Memorializing the Forgotten Victims of Drone Strikes and Holding Their Killers Accountable
In July 2012, a US drone strike killed 21-year-old Sadiq Rahim Jan in the Eastern Afghanistan province of Paktia. Afghan media reported that the strike had killed a “Taliban commander.” But Jan had no connection to extremist groups. He was an average young man.
Jan was the first person I memorialized when I launched Drone Memorial, an online tribute to drone strikes victims, last year. Had his relatives in Germany not noticed my work, Jan might have been forgotten or forever remembered by the media as a “militant.” And even if it had been reported that Jan was a civilian, his story would have been filed away as just another casualty of war.
Behind the statistics about drone strike casualties, there are names. The purpose of the Drone Memorial is to make those statistics less abstract. Mass murder has become part of everyday life in the Afghan-Pakistani border region of Waziristan, Yemen, Somalia and in Afghanistan, which is the "most drone bombed country on earth" according to The Bureau of Investigative Journalism (TBIJ). And it’s not just the victims of US bombs that need to be remembered. During Israel’s assault on Gaza this summer, hundreds of people were killed by Israeli drone strikes.
No one in the West knows these people’s stories. No one talks about Afghan kids who, while playing in the garden, watched their grandmother get shredded to pieces. Nobody wants to hear about the wedding convoy in Yemen that was obliterated by a drone strike because intelligence in Langley mistook it for an Al Qaeda gathering.
There’s a lot of media coverage dedicated to victims of radical religious groups like ISIS or Boko Haram. But nobody talks about the victims of America’s illegal drone war. I’ve always been interested in this topic and during my research I noticed that a simple memorial for drone strike victims did not exist. Those who were unjustly killed by US drone strikes, which are considered by some to be their own kind of terrorism -- not to mention a violation of human rights and international law -- deserve to be honored. That's why I began this project.
Collecting the names was not easy. There are very few journalists on the ground in Yemen and Waziristan. And the Afghan media often describes victims like Jan as “militants” despite not having any evidence to support their claims. Most of these Afghan news sources were created after the US occupation of Afghanistan and have connections to NATO or the US government. Because of this, NATO war crimes often go unnoticed. It’s only due to the work of a few researchers and independent journalists that these war crimes have come to light.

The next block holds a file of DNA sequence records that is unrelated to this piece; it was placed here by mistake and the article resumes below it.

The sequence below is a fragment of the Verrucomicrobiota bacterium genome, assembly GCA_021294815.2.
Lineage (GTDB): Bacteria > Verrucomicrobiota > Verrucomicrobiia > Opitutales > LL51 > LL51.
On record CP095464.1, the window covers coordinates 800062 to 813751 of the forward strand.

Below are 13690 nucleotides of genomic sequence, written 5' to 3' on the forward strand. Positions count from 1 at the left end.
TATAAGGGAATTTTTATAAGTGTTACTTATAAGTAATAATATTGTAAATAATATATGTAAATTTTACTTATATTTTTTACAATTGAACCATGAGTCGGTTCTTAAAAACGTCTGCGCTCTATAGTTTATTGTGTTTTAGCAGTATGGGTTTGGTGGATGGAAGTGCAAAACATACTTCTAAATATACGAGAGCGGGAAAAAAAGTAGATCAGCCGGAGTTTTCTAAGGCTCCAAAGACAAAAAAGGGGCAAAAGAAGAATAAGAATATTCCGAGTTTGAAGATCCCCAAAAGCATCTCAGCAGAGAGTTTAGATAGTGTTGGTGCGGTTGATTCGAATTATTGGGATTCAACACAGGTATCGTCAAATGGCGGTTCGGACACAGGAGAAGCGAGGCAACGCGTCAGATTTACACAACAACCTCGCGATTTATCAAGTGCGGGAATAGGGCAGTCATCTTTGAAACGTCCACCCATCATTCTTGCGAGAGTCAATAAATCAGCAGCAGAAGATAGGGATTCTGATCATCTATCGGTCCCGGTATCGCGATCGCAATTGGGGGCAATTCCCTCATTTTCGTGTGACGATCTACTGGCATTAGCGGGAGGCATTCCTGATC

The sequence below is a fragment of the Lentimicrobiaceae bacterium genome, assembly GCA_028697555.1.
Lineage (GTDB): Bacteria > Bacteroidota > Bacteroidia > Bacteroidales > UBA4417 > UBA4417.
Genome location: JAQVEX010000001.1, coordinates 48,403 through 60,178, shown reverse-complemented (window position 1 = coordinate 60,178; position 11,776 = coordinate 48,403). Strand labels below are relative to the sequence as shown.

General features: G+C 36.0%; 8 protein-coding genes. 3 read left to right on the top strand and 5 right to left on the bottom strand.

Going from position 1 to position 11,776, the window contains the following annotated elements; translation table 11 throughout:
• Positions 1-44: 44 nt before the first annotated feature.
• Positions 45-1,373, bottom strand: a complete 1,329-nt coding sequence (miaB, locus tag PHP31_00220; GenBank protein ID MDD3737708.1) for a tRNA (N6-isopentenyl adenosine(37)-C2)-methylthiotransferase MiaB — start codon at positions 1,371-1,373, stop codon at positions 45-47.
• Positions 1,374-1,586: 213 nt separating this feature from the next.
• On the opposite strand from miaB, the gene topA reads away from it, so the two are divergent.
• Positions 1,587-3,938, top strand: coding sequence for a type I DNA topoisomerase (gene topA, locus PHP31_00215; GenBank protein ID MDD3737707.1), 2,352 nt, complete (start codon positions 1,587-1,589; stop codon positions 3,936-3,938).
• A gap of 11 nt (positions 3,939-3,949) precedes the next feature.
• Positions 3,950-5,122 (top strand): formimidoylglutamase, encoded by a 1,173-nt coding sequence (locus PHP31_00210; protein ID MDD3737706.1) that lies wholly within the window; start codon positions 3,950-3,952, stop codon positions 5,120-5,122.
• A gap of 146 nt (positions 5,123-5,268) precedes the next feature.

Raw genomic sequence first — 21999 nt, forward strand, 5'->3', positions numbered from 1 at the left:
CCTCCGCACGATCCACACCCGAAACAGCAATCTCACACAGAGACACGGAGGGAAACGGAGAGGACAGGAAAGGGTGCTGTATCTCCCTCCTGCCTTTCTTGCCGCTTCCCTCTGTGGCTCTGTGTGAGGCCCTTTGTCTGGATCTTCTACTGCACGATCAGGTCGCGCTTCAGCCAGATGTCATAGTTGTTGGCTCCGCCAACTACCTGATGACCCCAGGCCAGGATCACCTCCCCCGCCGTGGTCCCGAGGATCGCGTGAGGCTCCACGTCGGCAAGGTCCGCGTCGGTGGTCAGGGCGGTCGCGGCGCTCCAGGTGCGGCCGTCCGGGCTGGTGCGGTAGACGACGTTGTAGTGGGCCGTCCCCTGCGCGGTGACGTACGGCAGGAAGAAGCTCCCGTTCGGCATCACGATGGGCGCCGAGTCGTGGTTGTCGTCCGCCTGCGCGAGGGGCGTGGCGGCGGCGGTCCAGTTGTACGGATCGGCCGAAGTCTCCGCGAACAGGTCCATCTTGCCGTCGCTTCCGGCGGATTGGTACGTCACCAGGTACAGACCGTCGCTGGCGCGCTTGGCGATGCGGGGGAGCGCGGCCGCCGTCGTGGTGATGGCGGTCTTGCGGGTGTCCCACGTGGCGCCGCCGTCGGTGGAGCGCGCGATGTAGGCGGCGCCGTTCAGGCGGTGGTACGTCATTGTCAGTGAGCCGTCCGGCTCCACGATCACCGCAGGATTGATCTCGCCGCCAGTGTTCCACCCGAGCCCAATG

How do you even define a militant? The US government seems to consider all military-age males in a strike zone to be “enemies” or “armed combatants.” Or maybe you just need to have long hair and a beard? In a recent article for The Intercept, journalist Glenn Greenwald described the work of a photojournalist who discovered that a victim’s long hair and beard is often enough evidence to classify him as a militant. Most Afghans, including myself, look exactly like that. So according to the White House we all are terrorists, enemies or militants.
When I was in Afghanistan last March to cover the country’s presidential elections, I found out that a relative of mine, 35-year-old Zahir Aslamyar, had been killed in Waziristan by a drone strike. Aslamyar was from Kabul. But he had traveled to visit some friends in an area where people are all too familiar with the drones they call "angels of death. One of these "angels" blew him and his friends to pieces while they drank tea and reminisced about old times. Aslamyar left behind two children, a wife and his mother.
I did not expect to add a member of my own family to Drone Memorial. It was overcome with feelings of anger and despair. I felt helpless. The whole drone war, in which you kill a person by pressing a button or by signing an execution order, is deeply inhuman. And it is an insult that this war's chief architect received a Nobel Peace Prize. While discussing drone policy with his aides, President Barack Obama reportedly remarked that he’s “really good at killing people.” Well, he killed Jan, Aslamyar and many other fathers, sons, brothers and mothers. Their deaths would not be possible without his signature. It’s hard to imagine that every Tuesday, when the so-called secret kill list gets updated, Obama signs execution orders and then dines with his family or plays with his daughters.
But Obama and the United States are not solely responsible for drone policy. My home country of Germany relays data between pilots and the drones they control from a US airbase. Berlin also provides the United States with important German technical components. Without these components, drone construction and by extension, the wanton killings of civilians, would not be impossible. Finally, the German intelligence service known as BND provides location data to the NSA, CIA, and other U.S. intelligence agencies, making German Chancellor Angela Merkel just as responsible as Obama for the death of my relative and others.
During the last several weeks, drone attacks in Afghanistan and Waziristan increased heavily. It is sad to know that Drone Memorial will have to add to its already long list of vicitms. However, it is necessary to continue this work, not just to remember the dead, but also to expose their murderers.